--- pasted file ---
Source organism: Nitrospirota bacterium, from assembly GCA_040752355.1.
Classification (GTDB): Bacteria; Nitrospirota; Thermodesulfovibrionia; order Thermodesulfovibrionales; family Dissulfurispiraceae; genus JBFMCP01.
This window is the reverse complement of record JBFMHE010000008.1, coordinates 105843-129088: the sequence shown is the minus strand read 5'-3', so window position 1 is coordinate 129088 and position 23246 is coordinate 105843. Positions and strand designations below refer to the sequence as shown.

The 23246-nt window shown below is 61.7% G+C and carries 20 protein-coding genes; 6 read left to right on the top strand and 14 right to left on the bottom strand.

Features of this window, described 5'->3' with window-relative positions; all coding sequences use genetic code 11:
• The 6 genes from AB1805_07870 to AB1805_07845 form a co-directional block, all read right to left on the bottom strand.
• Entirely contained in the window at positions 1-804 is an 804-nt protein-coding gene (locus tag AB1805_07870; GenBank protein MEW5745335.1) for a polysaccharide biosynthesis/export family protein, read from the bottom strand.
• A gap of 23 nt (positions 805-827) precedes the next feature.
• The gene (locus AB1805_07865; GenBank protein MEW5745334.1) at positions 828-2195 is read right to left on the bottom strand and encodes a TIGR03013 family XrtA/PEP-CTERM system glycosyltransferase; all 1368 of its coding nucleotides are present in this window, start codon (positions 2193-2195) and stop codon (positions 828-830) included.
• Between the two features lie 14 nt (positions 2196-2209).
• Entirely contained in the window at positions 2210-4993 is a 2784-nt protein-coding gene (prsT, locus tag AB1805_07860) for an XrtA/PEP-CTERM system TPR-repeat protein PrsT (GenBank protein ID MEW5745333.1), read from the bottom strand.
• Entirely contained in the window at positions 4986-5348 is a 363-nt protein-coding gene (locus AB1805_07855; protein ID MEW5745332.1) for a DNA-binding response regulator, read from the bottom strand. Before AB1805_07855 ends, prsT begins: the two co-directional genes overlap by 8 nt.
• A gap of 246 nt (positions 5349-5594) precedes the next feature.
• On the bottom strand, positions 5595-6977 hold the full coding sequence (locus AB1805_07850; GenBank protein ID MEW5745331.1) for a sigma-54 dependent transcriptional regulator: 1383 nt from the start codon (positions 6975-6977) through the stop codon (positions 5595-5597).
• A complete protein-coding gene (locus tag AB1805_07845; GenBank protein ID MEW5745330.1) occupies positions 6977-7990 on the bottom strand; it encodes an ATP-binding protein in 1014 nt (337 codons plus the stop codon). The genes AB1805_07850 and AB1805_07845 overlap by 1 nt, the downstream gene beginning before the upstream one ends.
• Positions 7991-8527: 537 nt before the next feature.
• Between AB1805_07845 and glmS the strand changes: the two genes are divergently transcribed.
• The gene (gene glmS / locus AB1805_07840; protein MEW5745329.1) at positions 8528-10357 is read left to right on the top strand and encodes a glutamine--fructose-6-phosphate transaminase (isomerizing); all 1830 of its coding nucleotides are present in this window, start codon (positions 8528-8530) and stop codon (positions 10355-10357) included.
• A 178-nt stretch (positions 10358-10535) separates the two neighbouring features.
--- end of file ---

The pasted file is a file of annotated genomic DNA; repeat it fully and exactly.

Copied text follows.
Source organism: Nitrospirota bacterium, from assembly GCA_040752355.1.
Classification (GTDB): Bacteria; Nitrospirota; Thermodesulfovibrionia; order Thermodesulfovibrionales; family Dissulfurispiraceae; genus JBFMCP01.
This window is the reverse complement of record JBFMHE010000008.1, coordinates 105843-129088: the sequence shown is the minus strand read 5'-3', so window position 1 is coordinate 129088 and position 23246 is coordinate 105843. Positions and strand designations below refer to the sequence as shown.

The 23246-nt window shown below is 61.7% G+C and carries 20 protein-coding genes; 6 read left to right on the top strand and 14 right to left on the bottom strand.

Features of this window, described 5'->3' with window-relative positions; all coding sequences use genetic code 11:
• The 6 genes from AB1805_07870 to AB1805_07845 form a co-directional block, all read right to left on the bottom strand.
• Entirely contained in the window at positions 1-804 is an 804-nt protein-coding gene (locus tag AB1805_07870; GenBank protein MEW5745335.1) for a polysaccharide biosynthesis/export family protein, read from the bottom strand.
• A gap of 23 nt (positions 805-827) precedes the next feature.
• The gene (locus AB1805_07865; GenBank protein MEW5745334.1) at positions 828-2195 is read right to left on the bottom strand and encodes a TIGR03013 family XrtA/PEP-CTERM system glycosyltransferase; all 1368 of its coding nucleotides are present in this window, start codon (positions 2193-2195) and stop codon (positions 828-830) included.
• Between the two features lie 14 nt (positions 2196-2209).
• Entirely contained in the window at positions 2210-4993 is a 2784-nt protein-coding gene (prsT, locus tag AB1805_07860) for an XrtA/PEP-CTERM system TPR-repeat protein PrsT (GenBank protein ID MEW5745333.1), read from the bottom strand.
• Entirely contained in the window at positions 4986-5348 is a 363-nt protein-coding gene (locus AB1805_07855; protein ID MEW5745332.1) for a DNA-binding response regulator, read from the bottom strand. Before AB1805_07855 ends, prsT begins: the two co-directional genes overlap by 8 nt.
• A gap of 246 nt (positions 5349-5594) precedes the next feature.
• On the bottom strand, positions 5595-6977 hold the full coding sequence (locus AB1805_07850; GenBank protein ID MEW5745331.1) for a sigma-54 dependent transcriptional regulator: 1383 nt from the start codon (positions 6975-6977) through the stop codon (positions 5595-5597).
• A complete protein-coding gene (locus tag AB1805_07845; GenBank protein ID MEW5745330.1) occupies positions 6977-7990 on the bottom strand; it encodes an ATP-binding protein in 1014 nt (337 codons plus the stop codon). The genes AB1805_07850 and AB1805_07845 overlap by 1 nt, the downstream gene beginning before the upstream one ends.
• Positions 7991-8527: 537 nt before the next feature.
• Between AB1805_07845 and glmS the strand changes: the two genes are divergently transcribed.
• The gene (gene glmS / locus AB1805_07840; protein MEW5745329.1) at positions 8528-10357 is read left to right on the top strand and encodes a glutamine--fructose-6-phosphate transaminase (isomerizing); all 1830 of its coding nucleotides are present in this window, start codon (positions 8528-8530) and stop codon (positions 10355-10357) included.
• A 178-nt stretch (positions 10358-10535) separates the two neighbouring features.